Not enough.
Not enough.
Image: Justin Sullivan/Getty Images

페이스 북 CEO 마크 저커버그 성명을 발표 Wednesday addressing President Donald Trump, fake news, and his company’s controversial role in the 2016 presidential election. And, perhaps unsurprisingly coming from a man whose idea of connecting with reality is a carefully managed 50-state photo op, his words were polished to the point of meaninglessness.

Zuck was responding to a rambling presidential tweet that both maligned the social network-turned-advertising company and insisted it’s “anti-Trump.” Possibly sensing an opportunity to garner some public goodwill, the best dressed man in Silicon Valley assured his 96 million followers that, nah, he’s doing his very best to be fair and balanced. And that he’s trying. Like, really hard.

“Every day I work to bring people together and build a community for everyone,” 그는 썼다 while clearly channeling a high school vice principal struggling to understand why his students have turned against him. “We hope to give all people a voice and create a platform for all ideas.”

That some of those people just happened to find employment in a Russian government-linked “troll farm” that, according to his own chief security officer, “appeared to focus on amplifying divisive social and political messages across the ideological spectrum”? Well, shucks. Mark sure is sorry.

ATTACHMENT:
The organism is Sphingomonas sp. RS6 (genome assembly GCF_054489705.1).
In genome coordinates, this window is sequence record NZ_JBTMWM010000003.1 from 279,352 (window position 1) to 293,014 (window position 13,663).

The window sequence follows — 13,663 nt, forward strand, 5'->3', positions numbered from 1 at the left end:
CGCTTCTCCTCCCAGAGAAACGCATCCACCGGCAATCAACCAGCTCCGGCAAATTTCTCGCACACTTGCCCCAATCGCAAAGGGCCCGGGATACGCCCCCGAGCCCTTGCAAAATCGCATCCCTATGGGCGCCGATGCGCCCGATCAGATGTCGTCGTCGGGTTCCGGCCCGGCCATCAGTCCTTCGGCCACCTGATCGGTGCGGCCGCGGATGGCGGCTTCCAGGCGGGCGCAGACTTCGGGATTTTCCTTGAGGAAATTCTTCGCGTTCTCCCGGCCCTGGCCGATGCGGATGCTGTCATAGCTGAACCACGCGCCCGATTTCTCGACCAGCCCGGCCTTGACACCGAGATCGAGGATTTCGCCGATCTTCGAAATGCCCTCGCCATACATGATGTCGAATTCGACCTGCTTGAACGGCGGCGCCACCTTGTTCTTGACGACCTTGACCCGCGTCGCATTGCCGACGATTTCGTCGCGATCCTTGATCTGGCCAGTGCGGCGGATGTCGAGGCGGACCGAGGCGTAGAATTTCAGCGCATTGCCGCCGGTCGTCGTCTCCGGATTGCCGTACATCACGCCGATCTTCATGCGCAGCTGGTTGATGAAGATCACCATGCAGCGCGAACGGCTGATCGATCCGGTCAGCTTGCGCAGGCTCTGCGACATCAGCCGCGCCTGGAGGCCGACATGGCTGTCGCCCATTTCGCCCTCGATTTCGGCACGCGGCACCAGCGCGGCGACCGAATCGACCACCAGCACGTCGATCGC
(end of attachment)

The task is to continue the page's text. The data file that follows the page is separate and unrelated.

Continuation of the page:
And he’s doubly sorry that he hadn’t taken the issue of intentionally spread misinformation affecting the 2016 election seriously before now.

“After the election, I made a comment that I thought the idea misinformation on Facebook changed the outcome of the election was a crazy idea,” continued Zuckerberg. “Calling that crazy was dismissive and I regret it. This is too important an issue to be dismissive.”

Finally, the Boy King of Tech admits fault. But, lest you think this is the start of a new, self-reflective Mark, he quickly walked back that regret.

“But the data we have has always shown that our broader impact — from giving people a voice to enabling candidates to communicate directly to helping millions of people vote — played a far bigger role in this election.”

So there you have it. Zuckerberg is sorry that following the 2016 presidential election he was publicly dismissive of so-called fake news, but doesn’t seem all that remorseful for profiting off that very thing. What’s more, according to the Wise One, Facebook did more to benefit the electoral process than harm it. So, you know, you should be thankful for the role Facebook played in our civic discourse.

It’s a total cop out non-statement, and delivered in a style that Zuckerberg has clearly perfected. Good thing, too, as he’s going to need those verbal bullshit skills come 2020. While Zuck is busy patting himself on the back for finally admitting a reality heretofore obvious to everyone but him, it’s the rest of us that are left holding the bag.

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